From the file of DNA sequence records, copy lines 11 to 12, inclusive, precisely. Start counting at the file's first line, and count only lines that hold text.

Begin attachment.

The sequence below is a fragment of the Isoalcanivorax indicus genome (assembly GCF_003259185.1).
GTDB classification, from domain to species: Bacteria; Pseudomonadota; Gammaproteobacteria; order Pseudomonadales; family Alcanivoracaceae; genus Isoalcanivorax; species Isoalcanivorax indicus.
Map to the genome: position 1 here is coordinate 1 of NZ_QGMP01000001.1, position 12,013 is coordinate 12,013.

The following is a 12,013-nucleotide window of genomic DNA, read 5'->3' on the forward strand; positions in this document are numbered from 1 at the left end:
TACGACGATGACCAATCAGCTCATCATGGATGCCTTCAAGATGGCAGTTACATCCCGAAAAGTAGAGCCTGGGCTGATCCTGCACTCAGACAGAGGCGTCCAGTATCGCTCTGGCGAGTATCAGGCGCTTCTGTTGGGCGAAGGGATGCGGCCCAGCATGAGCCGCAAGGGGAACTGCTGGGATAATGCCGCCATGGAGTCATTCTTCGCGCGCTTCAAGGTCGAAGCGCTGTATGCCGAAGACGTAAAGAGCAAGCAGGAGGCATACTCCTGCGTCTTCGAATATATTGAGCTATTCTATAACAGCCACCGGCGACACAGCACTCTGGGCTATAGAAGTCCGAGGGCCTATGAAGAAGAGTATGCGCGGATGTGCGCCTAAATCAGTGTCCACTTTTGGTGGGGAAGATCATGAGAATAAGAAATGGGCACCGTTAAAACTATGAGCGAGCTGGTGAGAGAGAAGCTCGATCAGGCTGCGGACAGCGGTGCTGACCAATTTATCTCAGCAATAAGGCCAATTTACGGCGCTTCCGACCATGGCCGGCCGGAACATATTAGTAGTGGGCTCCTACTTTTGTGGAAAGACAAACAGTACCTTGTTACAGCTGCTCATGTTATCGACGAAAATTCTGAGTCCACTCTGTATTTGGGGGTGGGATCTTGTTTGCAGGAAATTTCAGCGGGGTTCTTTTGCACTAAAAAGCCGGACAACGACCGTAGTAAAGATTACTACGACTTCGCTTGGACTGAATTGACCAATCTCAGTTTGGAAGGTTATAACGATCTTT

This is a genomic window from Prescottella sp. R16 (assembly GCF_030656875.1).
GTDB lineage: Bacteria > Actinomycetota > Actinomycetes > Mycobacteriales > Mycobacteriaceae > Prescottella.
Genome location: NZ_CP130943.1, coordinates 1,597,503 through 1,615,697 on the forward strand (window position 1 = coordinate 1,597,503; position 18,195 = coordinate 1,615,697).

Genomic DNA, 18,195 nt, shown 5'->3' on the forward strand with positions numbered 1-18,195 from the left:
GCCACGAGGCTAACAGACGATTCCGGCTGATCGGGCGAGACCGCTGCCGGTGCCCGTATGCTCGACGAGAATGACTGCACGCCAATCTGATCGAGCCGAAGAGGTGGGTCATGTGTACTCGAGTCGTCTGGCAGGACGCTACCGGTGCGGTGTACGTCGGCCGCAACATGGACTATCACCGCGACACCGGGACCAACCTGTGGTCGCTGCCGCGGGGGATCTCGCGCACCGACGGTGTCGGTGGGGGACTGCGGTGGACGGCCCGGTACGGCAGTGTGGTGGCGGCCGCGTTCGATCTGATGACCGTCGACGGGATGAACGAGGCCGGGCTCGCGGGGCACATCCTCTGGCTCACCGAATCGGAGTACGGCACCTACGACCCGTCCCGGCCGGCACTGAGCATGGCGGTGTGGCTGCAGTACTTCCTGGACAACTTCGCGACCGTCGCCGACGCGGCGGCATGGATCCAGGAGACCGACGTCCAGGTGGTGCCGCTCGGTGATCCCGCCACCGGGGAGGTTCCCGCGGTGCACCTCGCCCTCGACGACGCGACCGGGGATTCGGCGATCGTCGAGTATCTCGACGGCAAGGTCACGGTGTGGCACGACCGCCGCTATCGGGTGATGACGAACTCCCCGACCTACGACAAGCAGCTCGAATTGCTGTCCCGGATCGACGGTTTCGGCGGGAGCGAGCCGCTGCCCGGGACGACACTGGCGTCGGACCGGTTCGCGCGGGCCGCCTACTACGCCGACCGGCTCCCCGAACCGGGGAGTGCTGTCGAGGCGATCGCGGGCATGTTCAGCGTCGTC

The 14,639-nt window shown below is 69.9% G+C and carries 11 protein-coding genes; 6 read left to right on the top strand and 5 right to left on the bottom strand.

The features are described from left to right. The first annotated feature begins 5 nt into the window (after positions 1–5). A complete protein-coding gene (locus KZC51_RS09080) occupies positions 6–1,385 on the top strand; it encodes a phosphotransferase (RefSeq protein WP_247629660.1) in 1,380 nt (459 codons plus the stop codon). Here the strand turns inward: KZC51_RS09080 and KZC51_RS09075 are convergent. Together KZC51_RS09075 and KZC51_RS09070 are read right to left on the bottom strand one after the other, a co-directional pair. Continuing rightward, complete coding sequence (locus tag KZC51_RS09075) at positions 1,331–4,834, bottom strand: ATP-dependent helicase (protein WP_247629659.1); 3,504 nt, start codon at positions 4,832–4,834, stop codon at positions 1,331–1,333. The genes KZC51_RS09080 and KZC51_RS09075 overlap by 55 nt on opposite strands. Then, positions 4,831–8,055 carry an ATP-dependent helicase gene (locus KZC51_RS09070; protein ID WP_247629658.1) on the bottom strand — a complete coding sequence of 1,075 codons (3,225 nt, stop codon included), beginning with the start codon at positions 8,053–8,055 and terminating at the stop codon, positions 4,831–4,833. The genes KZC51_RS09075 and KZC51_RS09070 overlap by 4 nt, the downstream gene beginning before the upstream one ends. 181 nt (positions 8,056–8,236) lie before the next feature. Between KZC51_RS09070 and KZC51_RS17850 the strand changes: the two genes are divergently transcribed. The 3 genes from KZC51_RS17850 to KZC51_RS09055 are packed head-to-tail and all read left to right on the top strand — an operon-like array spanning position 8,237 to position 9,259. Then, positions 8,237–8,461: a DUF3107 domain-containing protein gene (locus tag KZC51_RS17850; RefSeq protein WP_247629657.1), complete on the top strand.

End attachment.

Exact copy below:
The 14,639-nt window shown below is 69.9% G+C and carries 11 protein-coding genes; 6 read left to right on the top strand and 5 right to left on the bottom strand.

The features are described from left to right. The first annotated feature begins 5 nt into the window (after positions 1–5). A complete protein-coding gene (locus KZC51_RS09080) occupies positions 6–1,385 on the top strand; it encodes a phosphotransferase (RefSeq protein WP_247629660.1) in 1,380 nt (459 codons plus the stop codon). Here the strand turns inward: KZC51_RS09080 and KZC51_RS09075 are convergent. Together KZC51_RS09075 and KZC51_RS09070 are read right to left on the bottom strand one after the other, a co-directional pair. Continuing rightward, complete coding sequence (locus tag KZC51_RS09075) at positions 1,331–4,834, bottom strand: ATP-dependent helicase (protein WP_247629659.1); 3,504 nt, start codon at positions 4,832–4,834, stop codon at positions 1,331–1,333. The genes KZC51_RS09080 and KZC51_RS09075 overlap by 55 nt on opposite strands. Then, positions 4,831–8,055 carry an ATP-dependent helicase gene (locus KZC51_RS09070; protein ID WP_247629658.1) on the bottom strand — a complete coding sequence of 1,075 codons (3,225 nt, stop codon included), beginning with the start codon at positions 8,053–8,055 and terminating at the stop codon, positions 4,831–4,833. The genes KZC51_RS09075 and KZC51_RS09070 overlap by 4 nt, the downstream gene beginning before the upstream one ends. 181 nt (positions 8,056–8,236) lie before the next feature. Between KZC51_RS09070 and KZC51_RS17850 the strand changes: the two genes are divergently transcribed. The 3 genes from KZC51_RS17850 to KZC51_RS09055 are packed head-to-tail and all read left to right on the top strand — an operon-like array spanning position 8,237 to position 9,259. Then, positions 8,237–8,461: a DUF3107 domain-containing protein gene (locus tag KZC51_RS17850; RefSeq protein WP_247629657.1), complete on the top strand.